Available for rental and purchase on iTunes.
(Carl Franklin, 1992)
Franklin spent decades as a character actor before getting behind the camera for a couple of forgettable straight-to-video pictures. One False Move was supposed to be his third, except that it turned out to be a key film in the American neo-noir wave: a perfectly calibrated thriller about a group of thieves (Michael Beach, Cynda Williams and some unknown screenwriter named Billy Bob Thornton) on a collision course with a small-town Arkansas sheriff (Bill Paxton). You can watch it for the masterful suspense and sharp characterization – the first sign that Thornton and his writing partner Tom Epperson were destined for greatness – or you can look a little deeper and see the potent knots of race and class twining through the narrative. Franklin would explore similar threads three years later with his exquisite adaptation of Devil In A Blue Dress, but you’ve probably seen that movie already. Catch up to this one. NW
(Stella Meghie, 2020)
Canadian writer/director Meghie’s lushly realized romance stars Issa Rae and LaKeith Stanfield as two New Yorkers who fall for each other just as their lives slip into separate upheavals – she’s just lost her mother, and he’s contemplating a move to London. A moody, beautiful film that slips back and forth in time to craft a thoughtful story about the way children’s lives contrast with their parents’, The Photograph has the vibe of an independent movie while taking full advantage of its studio trappings. And Meghie takes full advantage of Rae and Stanfield’s amazing chemistry, too. NW
(Clement Virgo, 1997)
With his short film Save My Lost Nigga Soul and his first feature Rude, Clement Virgo made a name for himself as a transgressive, confrontational Toronto filmmaker. So it came as quite a surprise when he announced his next project would be a CBC adaptation of Virginia Hamilton’s young-adult novel about a piano prodigy (Martin Villafana) growing up in the inner city. The resulting movie – co-adapted by Virgo and then-NOW film writer Cameron Bailey – is one of Virgo’s best, an empathetic drama in which the hero’s racialized status is always just beneath the surface. NW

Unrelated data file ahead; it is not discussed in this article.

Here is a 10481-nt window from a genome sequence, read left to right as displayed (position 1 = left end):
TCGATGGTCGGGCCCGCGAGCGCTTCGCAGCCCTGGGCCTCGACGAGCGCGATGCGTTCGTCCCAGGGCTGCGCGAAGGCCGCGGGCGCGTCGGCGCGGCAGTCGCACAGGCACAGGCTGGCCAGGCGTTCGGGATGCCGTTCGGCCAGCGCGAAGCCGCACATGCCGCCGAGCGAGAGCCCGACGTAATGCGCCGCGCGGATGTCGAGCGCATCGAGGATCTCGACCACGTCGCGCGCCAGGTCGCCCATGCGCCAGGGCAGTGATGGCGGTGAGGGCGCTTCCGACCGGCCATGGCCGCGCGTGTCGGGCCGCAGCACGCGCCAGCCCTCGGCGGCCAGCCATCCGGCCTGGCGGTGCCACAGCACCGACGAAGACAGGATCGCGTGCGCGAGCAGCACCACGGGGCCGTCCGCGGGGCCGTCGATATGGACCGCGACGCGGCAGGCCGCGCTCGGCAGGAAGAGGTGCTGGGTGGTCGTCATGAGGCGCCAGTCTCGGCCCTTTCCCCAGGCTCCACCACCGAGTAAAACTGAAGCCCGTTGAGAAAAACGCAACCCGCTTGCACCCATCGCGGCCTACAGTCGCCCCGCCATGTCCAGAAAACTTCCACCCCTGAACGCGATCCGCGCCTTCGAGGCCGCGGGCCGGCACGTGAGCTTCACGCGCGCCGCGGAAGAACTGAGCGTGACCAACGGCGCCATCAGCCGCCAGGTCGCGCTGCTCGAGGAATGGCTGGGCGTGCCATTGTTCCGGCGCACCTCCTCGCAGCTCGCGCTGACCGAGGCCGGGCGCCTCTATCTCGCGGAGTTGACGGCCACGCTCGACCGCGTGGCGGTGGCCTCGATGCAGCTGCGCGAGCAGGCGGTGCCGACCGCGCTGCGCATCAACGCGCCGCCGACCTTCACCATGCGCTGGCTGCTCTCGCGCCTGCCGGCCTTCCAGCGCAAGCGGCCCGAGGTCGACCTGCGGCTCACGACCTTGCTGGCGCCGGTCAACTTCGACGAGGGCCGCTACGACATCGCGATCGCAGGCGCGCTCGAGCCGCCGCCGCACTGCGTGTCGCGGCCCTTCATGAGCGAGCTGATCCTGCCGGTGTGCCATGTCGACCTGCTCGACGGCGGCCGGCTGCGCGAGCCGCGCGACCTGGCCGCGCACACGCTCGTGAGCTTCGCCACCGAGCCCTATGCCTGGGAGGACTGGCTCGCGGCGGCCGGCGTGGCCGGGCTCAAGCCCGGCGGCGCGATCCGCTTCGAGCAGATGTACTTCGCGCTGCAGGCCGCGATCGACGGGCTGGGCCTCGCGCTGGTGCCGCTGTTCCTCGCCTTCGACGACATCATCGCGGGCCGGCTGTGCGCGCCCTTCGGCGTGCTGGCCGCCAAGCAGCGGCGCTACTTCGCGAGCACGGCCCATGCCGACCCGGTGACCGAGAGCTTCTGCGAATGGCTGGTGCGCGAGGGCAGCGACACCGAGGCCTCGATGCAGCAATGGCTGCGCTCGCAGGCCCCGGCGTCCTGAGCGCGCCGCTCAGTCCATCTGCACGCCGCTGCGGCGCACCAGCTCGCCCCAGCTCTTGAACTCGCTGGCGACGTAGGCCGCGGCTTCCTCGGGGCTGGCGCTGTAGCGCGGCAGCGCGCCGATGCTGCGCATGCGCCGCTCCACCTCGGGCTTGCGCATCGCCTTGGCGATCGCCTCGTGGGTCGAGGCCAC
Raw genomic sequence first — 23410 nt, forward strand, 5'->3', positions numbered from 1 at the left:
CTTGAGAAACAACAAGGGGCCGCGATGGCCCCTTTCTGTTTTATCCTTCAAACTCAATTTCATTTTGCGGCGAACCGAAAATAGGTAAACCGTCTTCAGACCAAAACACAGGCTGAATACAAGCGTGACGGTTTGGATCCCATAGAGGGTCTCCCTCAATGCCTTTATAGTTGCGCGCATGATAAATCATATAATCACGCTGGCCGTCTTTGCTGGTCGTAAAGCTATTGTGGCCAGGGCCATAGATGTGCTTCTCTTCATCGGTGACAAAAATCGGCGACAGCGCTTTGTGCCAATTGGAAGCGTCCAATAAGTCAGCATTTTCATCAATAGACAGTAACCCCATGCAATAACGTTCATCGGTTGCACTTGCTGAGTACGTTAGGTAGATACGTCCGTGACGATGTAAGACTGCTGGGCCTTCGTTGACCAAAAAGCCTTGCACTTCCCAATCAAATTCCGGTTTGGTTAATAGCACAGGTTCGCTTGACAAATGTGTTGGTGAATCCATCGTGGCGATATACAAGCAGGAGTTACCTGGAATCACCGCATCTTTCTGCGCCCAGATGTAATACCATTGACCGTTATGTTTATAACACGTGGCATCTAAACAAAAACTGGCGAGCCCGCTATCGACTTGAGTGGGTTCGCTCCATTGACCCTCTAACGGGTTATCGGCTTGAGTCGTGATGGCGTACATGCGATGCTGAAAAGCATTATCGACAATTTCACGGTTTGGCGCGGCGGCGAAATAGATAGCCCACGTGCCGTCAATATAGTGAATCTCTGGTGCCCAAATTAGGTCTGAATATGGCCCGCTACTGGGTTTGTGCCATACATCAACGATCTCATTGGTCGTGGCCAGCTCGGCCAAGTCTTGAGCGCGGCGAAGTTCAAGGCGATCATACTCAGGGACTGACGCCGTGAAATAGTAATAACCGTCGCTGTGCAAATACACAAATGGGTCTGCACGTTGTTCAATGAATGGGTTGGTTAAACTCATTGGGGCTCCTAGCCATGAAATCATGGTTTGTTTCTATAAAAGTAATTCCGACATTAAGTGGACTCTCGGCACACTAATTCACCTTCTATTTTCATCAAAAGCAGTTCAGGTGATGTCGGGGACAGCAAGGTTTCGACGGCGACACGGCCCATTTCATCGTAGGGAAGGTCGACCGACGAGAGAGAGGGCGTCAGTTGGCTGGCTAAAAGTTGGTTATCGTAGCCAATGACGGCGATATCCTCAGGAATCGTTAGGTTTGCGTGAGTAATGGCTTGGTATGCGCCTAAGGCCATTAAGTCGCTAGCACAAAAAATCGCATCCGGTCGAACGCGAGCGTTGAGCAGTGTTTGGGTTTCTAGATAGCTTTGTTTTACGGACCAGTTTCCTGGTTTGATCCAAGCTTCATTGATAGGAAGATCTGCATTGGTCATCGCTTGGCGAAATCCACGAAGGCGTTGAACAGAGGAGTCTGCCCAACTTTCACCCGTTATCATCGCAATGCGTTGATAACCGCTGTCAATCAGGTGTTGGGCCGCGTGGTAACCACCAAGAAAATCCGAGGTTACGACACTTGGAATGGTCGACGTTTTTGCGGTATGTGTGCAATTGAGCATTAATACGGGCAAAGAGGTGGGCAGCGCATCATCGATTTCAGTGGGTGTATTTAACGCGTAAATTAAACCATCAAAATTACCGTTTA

(Ernest Dickerson, 1994)
Dickerson was already an acclaimed cinematographer before he turned to directing, having given Spike Lee’s first six features their vibrant, distinctive look. As a director, he revealed a deep love of genre, investing action-comedies, thrillers and horror movies with a sense of self-aware fun. (Check out Tales From The Crypt Presents Demon Knight sometime.) This one – a riff on The Most Dangerous Game that casts Ice-T as a homeless man who turns the tables on the cabal of wealthy white sadists who’ve decided to hunt him for sport – finds Dickerson serving up some barbed social commentary amidst all the chasing and bleeding. A quarter of a century later, most of it still lands. NW
(George Tillman, Jr., 2018)
With its allusions to Black Lives Matter, subtle white racism, police brutality and Tupac’s THUG LIFE tattoo and activism, Angie Thomas’s YA novel feels as timely today as it did three years ago when it was published. The film version catches much of its power. Amandla Stenberg plays Starr, a young Black girl who finds herself the sole eyewitness in the police shooting of her childhood sweetheart (Algee Smith). She’s unsure whether she should reveal her identity and testify against the white cop or stay silent. Things are complicated by the fact that the local drug lord – who’s also her half-brother’s father – wants her hushed, and her privileged white friends at school have wild misconceptions about the crime.
Screenwriter Audrey Wells and director George Tillman, Jr. struggle to fit all the novel’s strands into the film, resulting in some underdeveloped characters and an overly lengthy running time. But Tillman, Jr. handles key scenes – including the shooting and other examples of police brutality – effectively, contrasting them with inspired bits of comic relief. And he gets solid work from the cast, especially the charismatic Smith, Regina Hall and Russell Hornsby as Starr’s supportive parents and Stenberg, whose transition from conflicted girl to angry and empowered activist is thrilling to watch. Glenn Sumi